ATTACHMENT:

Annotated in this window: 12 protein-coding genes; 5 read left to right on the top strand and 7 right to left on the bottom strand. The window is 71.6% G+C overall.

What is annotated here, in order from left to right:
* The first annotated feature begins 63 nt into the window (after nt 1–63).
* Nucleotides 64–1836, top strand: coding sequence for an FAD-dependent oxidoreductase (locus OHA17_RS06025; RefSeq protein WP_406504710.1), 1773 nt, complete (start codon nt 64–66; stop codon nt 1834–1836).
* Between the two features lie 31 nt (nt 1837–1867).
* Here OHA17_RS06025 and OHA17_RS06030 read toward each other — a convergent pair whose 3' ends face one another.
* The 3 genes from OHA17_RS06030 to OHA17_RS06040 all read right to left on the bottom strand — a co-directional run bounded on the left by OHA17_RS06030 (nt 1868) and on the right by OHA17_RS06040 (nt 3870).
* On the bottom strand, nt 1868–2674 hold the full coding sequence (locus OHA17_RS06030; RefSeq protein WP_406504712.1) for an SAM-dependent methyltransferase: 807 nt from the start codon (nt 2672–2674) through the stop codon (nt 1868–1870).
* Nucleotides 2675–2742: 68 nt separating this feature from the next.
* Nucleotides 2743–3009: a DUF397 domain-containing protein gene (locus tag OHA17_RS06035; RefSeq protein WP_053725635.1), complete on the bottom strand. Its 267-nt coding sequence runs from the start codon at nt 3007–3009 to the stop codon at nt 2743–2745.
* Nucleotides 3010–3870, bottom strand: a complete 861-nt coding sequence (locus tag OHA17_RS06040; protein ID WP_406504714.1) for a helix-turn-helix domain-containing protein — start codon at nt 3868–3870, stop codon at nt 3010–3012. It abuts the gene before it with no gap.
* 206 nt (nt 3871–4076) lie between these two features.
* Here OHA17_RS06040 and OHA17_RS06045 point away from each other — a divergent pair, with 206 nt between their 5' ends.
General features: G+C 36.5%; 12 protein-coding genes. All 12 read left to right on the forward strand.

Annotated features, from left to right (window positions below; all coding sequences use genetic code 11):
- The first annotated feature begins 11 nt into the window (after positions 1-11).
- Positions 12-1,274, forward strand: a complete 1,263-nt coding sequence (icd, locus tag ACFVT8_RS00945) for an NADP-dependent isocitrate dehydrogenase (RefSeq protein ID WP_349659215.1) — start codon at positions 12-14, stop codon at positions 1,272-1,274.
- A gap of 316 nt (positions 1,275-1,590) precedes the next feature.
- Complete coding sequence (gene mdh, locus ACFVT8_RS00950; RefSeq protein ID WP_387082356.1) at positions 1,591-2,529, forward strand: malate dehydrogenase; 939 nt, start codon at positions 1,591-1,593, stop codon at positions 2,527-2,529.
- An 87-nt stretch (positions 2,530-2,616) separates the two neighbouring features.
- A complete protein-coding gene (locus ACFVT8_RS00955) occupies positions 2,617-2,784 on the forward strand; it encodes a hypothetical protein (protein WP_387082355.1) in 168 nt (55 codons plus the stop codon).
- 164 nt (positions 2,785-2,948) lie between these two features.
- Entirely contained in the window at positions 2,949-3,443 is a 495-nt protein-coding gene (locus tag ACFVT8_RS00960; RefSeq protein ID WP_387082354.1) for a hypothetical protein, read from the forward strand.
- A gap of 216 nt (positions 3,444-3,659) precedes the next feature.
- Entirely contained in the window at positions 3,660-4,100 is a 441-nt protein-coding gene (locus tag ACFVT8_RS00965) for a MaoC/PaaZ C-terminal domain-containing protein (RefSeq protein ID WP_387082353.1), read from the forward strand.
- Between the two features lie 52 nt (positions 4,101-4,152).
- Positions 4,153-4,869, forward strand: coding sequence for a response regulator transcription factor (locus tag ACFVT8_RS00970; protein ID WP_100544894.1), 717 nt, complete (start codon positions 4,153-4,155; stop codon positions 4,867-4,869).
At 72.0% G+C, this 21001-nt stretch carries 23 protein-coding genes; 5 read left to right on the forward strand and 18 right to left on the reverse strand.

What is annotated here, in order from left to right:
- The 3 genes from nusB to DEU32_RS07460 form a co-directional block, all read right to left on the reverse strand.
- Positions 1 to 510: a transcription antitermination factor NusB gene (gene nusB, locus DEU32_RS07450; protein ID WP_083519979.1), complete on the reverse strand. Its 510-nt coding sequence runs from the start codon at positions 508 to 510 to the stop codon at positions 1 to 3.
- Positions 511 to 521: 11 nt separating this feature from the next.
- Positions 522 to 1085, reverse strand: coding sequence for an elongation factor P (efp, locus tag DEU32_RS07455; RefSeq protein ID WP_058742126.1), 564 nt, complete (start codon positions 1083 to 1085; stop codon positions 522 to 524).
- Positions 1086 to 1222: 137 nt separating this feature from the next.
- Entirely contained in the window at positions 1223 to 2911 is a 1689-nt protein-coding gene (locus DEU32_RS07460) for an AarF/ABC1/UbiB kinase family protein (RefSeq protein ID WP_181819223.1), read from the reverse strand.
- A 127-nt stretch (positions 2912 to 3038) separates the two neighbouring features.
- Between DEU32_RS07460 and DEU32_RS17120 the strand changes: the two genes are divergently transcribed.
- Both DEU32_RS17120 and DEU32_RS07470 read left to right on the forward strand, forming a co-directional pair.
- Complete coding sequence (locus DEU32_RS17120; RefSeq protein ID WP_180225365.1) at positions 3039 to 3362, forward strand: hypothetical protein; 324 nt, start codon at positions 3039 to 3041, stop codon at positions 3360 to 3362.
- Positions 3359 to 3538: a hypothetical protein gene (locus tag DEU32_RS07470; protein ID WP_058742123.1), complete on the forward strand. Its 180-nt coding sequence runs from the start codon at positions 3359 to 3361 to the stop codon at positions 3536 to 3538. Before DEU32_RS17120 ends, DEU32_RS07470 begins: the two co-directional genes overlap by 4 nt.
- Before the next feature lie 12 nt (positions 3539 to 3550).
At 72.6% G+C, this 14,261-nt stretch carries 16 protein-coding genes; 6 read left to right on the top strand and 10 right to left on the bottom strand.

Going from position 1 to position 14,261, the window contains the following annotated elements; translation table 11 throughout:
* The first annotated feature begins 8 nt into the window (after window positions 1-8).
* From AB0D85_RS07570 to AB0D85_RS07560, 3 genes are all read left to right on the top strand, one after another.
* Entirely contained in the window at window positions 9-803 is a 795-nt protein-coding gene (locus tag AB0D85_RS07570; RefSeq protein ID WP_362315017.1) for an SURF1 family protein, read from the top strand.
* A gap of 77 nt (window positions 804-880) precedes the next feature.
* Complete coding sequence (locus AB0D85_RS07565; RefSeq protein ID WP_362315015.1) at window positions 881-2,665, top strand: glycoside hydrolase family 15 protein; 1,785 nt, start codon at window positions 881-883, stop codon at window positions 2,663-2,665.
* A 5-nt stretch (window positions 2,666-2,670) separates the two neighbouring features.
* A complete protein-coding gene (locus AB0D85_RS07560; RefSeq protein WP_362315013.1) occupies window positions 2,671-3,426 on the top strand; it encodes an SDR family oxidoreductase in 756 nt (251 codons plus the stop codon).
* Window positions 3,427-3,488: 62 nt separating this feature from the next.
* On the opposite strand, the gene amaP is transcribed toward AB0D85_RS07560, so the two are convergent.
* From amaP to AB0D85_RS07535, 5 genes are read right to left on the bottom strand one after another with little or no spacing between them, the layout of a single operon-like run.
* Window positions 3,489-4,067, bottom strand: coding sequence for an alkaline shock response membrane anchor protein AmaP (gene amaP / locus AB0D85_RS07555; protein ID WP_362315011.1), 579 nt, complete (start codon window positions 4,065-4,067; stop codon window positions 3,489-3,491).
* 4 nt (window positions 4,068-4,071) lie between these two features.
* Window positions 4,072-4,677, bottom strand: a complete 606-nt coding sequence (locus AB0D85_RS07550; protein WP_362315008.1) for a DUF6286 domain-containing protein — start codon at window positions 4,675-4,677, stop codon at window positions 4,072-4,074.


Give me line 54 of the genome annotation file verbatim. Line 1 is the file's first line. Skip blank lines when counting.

* Window positions 3,489-4,067, bottom strand: coding sequence for an alkaline shock response membrane anchor protein AmaP (gene amaP / locus AB0D85_RS07555; protein ID WP_362315011.1), 579 nt, complete (start codon window positions 4,065-4,067; stop codon window positions 3,489-3,491).